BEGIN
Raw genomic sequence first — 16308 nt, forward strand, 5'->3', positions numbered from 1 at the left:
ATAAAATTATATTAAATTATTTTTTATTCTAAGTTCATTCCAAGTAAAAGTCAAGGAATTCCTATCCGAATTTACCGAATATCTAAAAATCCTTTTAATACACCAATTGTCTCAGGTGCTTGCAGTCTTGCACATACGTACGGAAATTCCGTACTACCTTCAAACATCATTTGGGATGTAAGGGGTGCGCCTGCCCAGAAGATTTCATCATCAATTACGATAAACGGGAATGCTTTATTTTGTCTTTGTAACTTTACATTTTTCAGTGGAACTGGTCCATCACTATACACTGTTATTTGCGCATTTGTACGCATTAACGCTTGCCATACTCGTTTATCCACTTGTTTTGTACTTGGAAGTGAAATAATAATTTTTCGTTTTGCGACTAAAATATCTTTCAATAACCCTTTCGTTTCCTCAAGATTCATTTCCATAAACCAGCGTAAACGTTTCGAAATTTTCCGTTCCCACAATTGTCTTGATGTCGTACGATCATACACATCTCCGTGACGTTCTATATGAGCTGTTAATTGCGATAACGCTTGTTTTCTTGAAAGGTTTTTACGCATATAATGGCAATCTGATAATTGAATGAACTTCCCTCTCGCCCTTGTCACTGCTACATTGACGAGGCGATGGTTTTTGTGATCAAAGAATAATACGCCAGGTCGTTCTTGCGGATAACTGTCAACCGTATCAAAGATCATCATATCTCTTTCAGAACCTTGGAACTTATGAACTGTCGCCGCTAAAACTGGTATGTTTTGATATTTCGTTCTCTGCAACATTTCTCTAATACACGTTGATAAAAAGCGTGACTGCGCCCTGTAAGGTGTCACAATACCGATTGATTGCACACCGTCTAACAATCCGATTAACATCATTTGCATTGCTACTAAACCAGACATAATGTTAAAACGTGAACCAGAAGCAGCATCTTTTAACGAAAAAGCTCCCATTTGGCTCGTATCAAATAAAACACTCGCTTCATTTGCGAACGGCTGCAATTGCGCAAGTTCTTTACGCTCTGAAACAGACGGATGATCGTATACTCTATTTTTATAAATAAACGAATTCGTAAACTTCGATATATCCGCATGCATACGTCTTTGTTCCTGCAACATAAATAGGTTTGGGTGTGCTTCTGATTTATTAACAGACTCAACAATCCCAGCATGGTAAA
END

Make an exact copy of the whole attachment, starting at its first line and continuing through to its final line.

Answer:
Raw genomic sequence first — 16308 nt, forward strand, 5'->3', positions numbered from 1 at the left:
ATAAAATTATATTAAATTATTTTTTATTCTAAGTTCATTCCAAGTAAAAGTCAAGGAATTCCTATCCGAATTTACCGAATATCTAAAAATCCTTTTAATACACCAATTGTCTCAGGTGCTTGCAGTCTTGCACATACGTACGGAAATTCCGTACTACCTTCAAACATCATTTGGGATGTAAGGGGTGCGCCTGCCCAGAAGATTTCATCATCAATTACGATAAACGGGAATGCTTTATTTTGTCTTTGTAACTTTACATTTTTCAGTGGAACTGGTCCATCACTATACACTGTTATTTGCGCATTTGTACGCATTAACGCTTGCCATACTCGTTTATCCACTTGTTTTGTACTTGGAAGTGAAATAATAATTTTTCGTTTTGCGACTAAAATATCTTTCAATAACCCTTTCGTTTCCTCAAGATTCATTTCCATAAACCAGCGTAAACGTTTCGAAATTTTCCGTTCCCACAATTGTCTTGATGTCGTACGATCATACACATCTCCGTGACGTTCTATATGAGCTGTTAATTGCGATAACGCTTGTTTTCTTGAAAGGTTTTTACGCATATAATGGCAATCTGATAATTGAATGAACTTCCCTCTCGCCCTTGTCACTGCTACATTGACGAGGCGATGGTTTTTGTGATCAAAGAATAATACGCCAGGTCGTTCTTGCGGATAACTGTCAACCGTATCAAAGATCATCATATCTCTTTCAGAACCTTGGAACTTATGAACTGTCGCCGCTAAAACTGGTATGTTTTGATATTTCGTTCTCTGCAACATTTCTCTAATACACGTTGATAAAAAGCGTGACTGCGCCCTGTAAGGTGTCACAATACCGATTGATTGCACACCGTCTAACAATCCGATTAACATCATTTGCATTGCTACTAAACCAGACATAATGTTAAAACGTGAACCAGAAGCAGCATCTTTTAACGAAAAAGCTCCCATTTGGCTCGTATCAAATAAAACACTCGCTTCATTTGCGAACGGCTGCAATTGCGCAAGTTCTTTACGCTCTGAAACAGACGGATGATCGTATACTCTATTTTTATAAATAAACGAATTCGTAAACTTCGATATATCCGCATGCATACGTCTTTGTTCCTGCAACATAAATAGGTTTGGGTGTGCTTCTGATTTATTAACAGACTCAACAATCCCAGCATGGTAAA